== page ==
Today I read Steinbeck’s short novel The Moon Is Down, which is about a small town that gets captured by an invading army (obviously the Germans, though their country isn’t named) and embarks on a campaign of quiet resistance.
This book was written as an explicit piece of propaganda! Steinbeck was working with the OSS, the precursor to the CIA, when he wrote it, and the book quickly spread through various resistance movements in Denmark, Norway, the Netherlands, and France, who translated it and distributed it at great personal cost. The book became a huge hit, even during the war, and afterwards, when it was published in legal editions, it sold out pretty large print runs in all those countries.
Meanwhile, at home, the US literary critics were debating whether it was worthwhile as a piece of propaganda or not. The problem, some critics claimed, was that the Steinbeck had given a too-kind and too-romantic picture of the invaders. He portrays them as a bunch of average guys who’re forced to do a dirty job. They don’t want to shoot innocent people. They don’t want to commit genocide. They don’t even want to be rude. They’re thoroughly ordinary folks. And the claim was that by downplaying the horrors of life under Nazi rule, he would discourage resistance.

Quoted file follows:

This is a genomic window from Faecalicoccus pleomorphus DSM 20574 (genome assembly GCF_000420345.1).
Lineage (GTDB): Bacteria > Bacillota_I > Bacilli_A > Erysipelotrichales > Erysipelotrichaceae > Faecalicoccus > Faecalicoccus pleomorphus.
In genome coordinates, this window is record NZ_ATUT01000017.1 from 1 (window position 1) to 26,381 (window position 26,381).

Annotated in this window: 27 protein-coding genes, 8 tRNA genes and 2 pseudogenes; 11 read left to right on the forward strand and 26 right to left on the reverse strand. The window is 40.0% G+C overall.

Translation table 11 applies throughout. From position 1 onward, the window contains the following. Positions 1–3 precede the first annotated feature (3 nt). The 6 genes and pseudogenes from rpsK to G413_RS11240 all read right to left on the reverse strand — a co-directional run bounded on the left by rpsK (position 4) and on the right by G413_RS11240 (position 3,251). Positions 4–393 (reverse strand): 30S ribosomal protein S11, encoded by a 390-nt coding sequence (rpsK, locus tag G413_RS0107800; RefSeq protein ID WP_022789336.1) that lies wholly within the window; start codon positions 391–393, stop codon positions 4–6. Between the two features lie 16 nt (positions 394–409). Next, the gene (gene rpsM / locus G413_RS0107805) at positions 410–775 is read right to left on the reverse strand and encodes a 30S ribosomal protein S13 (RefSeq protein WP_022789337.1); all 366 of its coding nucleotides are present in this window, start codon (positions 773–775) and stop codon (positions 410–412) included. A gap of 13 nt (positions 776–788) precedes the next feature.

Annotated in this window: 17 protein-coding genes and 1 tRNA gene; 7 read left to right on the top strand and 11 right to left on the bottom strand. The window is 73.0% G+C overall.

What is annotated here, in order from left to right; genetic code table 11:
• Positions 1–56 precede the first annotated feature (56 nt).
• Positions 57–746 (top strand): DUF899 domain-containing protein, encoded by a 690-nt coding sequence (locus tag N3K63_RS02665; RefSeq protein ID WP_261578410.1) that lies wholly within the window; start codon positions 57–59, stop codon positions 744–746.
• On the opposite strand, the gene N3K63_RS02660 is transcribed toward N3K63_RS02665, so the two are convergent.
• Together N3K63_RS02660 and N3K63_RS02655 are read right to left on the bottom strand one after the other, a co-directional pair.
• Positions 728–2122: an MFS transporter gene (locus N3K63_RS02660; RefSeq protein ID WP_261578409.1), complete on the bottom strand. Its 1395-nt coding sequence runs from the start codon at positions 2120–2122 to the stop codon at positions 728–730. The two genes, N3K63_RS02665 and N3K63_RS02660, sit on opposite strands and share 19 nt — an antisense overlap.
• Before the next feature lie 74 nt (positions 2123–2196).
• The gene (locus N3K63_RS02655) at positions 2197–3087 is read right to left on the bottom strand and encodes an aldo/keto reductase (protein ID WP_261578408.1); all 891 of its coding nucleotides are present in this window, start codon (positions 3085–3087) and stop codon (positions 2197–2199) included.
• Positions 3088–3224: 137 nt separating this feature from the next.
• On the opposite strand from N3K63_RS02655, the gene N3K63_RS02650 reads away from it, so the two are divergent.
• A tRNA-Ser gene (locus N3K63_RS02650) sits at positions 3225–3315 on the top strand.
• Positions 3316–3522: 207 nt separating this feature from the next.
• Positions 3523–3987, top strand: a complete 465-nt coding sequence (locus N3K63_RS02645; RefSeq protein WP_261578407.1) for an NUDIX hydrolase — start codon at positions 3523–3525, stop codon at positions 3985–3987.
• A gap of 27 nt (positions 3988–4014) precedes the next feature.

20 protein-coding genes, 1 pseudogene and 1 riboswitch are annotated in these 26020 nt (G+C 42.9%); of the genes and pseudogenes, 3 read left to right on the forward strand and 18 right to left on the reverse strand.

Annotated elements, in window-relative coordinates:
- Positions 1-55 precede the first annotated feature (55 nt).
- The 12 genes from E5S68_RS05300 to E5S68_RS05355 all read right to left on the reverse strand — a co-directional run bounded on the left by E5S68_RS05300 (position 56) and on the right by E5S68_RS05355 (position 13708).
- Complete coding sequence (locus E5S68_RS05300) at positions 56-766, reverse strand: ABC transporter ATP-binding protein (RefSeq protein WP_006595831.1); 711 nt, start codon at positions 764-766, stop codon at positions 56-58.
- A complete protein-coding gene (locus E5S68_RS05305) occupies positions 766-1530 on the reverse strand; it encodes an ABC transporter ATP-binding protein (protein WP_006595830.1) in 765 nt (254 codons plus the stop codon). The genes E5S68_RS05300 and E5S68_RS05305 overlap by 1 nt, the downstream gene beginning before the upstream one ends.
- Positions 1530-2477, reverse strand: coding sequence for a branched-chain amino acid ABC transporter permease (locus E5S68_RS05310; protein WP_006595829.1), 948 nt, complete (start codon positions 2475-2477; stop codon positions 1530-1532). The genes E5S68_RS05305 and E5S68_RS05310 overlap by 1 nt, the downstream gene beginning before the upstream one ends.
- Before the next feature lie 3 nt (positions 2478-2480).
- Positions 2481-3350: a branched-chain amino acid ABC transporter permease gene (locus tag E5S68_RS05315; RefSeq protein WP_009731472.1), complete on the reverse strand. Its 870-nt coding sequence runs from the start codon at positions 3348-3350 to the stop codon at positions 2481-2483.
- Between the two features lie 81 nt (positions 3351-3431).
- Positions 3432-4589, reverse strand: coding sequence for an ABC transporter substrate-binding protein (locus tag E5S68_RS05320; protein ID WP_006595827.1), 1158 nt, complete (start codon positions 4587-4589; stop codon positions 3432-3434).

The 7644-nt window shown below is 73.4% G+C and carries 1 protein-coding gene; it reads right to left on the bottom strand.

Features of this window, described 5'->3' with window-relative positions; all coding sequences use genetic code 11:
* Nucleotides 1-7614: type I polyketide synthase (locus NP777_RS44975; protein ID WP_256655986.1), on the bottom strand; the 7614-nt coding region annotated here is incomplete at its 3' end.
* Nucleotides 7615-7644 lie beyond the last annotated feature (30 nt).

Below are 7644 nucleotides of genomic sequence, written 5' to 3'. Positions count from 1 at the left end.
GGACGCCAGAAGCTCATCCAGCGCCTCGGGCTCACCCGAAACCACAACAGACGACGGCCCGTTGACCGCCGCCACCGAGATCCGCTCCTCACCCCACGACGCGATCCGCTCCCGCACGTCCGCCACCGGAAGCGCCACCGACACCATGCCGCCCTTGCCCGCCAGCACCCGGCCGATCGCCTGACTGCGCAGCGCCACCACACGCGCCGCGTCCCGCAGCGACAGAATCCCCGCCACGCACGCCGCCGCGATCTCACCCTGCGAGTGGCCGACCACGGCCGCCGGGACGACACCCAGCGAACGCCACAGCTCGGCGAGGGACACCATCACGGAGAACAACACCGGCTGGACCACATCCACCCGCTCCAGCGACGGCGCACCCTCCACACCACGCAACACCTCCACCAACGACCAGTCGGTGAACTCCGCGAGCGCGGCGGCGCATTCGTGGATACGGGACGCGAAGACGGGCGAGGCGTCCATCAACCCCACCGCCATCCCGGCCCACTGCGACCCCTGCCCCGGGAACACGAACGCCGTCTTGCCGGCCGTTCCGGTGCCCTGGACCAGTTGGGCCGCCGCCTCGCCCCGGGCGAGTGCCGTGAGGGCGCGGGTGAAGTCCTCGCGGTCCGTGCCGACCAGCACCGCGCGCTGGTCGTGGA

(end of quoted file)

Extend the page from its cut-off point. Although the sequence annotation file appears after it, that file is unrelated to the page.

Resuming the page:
I don’t know what to say to that, but the book’s popularity kind of speaks for itself. Actually, according to the introduction to the book, nobody realized how popular the book had been during the occupation until about fifty years afterward, when somebody collected all these stories, and they realized the sheer number of illegal copies that had circulated.
It’s a very interesting thing, though, this intersection of art and ideology. And there is something very compelling about the idea that truthfulness and subtlety make for the most compelling propaganda.